Fresh Tomales Bay oysters that I got at my local library, of all places, thanks to Real Good Fish.
Just-caught fish, delivered conveniently to pick-up locations in your Bay Area neighborhood each week, with reasonable prices and no long-list of middlemen to tack on more costs.
That’s what Moss Landing’s Real Good Fish is all about.
Established in 2012 by founder Alan Lovewell, who studied international environmental policy, it was one of the first community supported fisheries in Northern California. It operates in much the same way as a CSA. But instead of buying a “share” in a farm that provides you with a box of produce each week, you buy a “share” in the group of local fishermen that Real Good Fish partners with.
Not only are you getting impeccably fresh, local, sustainable, seasonal fish, but helping to support fishermen and their families in your community.
I shucked some to enjoy on the half shell with mignonette sauce.
I was invited to try some sample deliveries, receiving a weekly full share (1 to 2 pounds of seafood), which is normally $22 per week.
Plain broccoli becomes practically gourmet with dollops of Maio.
Now, you can have your mayo — and eat it, too.
If like me, you’ve shied away from mayonnaise in the past because it’s such a calorie bomb, now you can indulge with a whole lot less guilt, thanks to Maio.
It’s not bona fide mayonnaise made by whipping egg yolks and plenty of oil. Instead, it’s made of yogurt, given a substantial mouthfeel from the additions of cornstarch and gelatin.
While store-bought mayonnaise weighs in at 100 calories for 1 tablespoon (with 100 of those calories being fat), Maio has all of 20 calories for 1 tablespoon (with half of those calories fat).
La Mere Poulard puts a generous amount of butter in these biscuits or cookies.
I had to type that in bold all caps — with an exclamation mark — just to emphasize how incredibly buttery tasting these cookies are.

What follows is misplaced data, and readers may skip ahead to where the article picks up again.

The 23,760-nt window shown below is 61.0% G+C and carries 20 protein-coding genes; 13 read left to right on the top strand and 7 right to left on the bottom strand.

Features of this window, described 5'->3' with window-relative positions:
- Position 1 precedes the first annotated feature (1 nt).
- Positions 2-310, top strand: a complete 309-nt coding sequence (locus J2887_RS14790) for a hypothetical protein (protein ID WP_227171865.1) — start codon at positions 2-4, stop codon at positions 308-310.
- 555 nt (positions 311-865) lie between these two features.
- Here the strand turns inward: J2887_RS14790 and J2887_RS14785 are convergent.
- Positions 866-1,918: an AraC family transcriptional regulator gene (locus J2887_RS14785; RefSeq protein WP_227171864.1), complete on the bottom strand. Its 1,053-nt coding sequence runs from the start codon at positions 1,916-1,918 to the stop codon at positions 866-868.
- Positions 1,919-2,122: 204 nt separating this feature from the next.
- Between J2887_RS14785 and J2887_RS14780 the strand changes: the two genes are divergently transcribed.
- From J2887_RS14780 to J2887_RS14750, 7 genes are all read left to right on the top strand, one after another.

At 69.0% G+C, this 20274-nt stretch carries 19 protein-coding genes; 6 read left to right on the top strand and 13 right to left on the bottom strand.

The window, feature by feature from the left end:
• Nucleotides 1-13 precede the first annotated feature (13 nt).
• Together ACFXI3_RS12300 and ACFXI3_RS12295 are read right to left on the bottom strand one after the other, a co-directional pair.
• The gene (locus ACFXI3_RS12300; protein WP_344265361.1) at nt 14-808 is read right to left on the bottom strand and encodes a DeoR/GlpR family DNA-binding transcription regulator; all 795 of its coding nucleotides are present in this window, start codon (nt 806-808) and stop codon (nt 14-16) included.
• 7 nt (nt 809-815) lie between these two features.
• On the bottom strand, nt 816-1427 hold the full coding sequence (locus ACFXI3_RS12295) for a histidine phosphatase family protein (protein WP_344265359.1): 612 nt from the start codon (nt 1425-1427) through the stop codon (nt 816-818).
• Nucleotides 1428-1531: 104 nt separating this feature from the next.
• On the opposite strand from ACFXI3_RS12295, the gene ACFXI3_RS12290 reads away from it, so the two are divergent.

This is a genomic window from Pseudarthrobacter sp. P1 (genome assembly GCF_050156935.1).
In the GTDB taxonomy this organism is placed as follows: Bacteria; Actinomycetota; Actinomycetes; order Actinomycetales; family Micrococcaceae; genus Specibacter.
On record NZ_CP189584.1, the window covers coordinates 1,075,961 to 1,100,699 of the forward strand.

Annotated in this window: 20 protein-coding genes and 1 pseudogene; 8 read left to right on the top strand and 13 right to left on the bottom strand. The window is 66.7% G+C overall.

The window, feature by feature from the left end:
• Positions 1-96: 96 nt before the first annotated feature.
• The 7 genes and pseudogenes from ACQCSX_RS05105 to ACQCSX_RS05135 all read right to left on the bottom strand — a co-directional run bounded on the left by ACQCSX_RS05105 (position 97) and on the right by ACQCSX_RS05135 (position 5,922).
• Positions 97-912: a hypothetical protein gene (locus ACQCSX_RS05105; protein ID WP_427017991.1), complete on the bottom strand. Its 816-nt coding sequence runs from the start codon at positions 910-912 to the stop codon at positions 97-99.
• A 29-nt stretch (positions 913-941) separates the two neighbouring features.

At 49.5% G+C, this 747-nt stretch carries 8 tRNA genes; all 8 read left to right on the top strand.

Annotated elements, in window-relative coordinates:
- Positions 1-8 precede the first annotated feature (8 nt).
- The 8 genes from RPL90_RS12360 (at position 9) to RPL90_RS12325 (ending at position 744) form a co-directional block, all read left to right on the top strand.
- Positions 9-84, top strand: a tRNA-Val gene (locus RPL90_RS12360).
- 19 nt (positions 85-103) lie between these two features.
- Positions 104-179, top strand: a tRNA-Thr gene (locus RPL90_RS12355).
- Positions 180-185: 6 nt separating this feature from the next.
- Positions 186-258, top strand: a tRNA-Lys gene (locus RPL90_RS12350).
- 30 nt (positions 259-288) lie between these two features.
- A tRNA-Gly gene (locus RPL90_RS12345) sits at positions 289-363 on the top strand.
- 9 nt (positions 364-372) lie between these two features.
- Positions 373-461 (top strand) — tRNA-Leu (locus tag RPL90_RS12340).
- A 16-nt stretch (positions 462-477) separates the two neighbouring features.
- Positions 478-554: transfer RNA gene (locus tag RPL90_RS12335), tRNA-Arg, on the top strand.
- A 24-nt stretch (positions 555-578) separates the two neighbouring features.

La Mere Poulard cookies were first baked in 1888 by Annette Poulard, the local baker’s wife in Mont Saint-Michel, France at the inn she opened. La Mere Poulard pays homage to those original cookies with its own versions, made with no preservatives or GMOs. Produced in France for 15 years, they are now readily available in the United States.
The cookies are made with eggs from free-range hens and sugar from beets. It’s not surprising that after the first ingredient listed of wheat flour, comes butter. Because these cookies taste unabashedly of sweet, creamy butter.
Enchiladas Suizas from the new Culinary Courier & Market in Los Gatos.
Saratoga native Terri Piazza Shong has had a successful catering company in the South Bay for 13 years. Now, she’s expanded the business to include a new market that just opened in downtown Los Gatos.
Culinary Courier & Market offers her catering company’s most popular dishes — all packed up and refrigerated, so all you have to do is stop by to grab and go. It’s the perfect solution to those times when you don’t want to cook dinner, need a healthful lunch fast, or want to pick up some late-morning noshes for a small business meeting at work.
Selections include prawn lettuce wraps, kale salad with toasted almonds, meat lasagna, chicken Marsala, Yukon Gold potato hash, and French toast loaf with praline pecans and raspberry syrup.
Beets and nothing but beets.
You have to love a “processed” snack food that has only one ingredient in the bag. What a rarity, right?
Crunchies is exactly that — freeze-dried fruit and veggies that have nothing added to them. They’re non-GMO verified, gluten-free certified, vegan, kosher, halal, and contain no added sugar or artificial flavoring. The produce is picked, then frozen before being freeze-dried. leaving it dry, light as air and crunchy.
And they’re pretty darn delicious, too, as I found out when I had a chance to try some samples.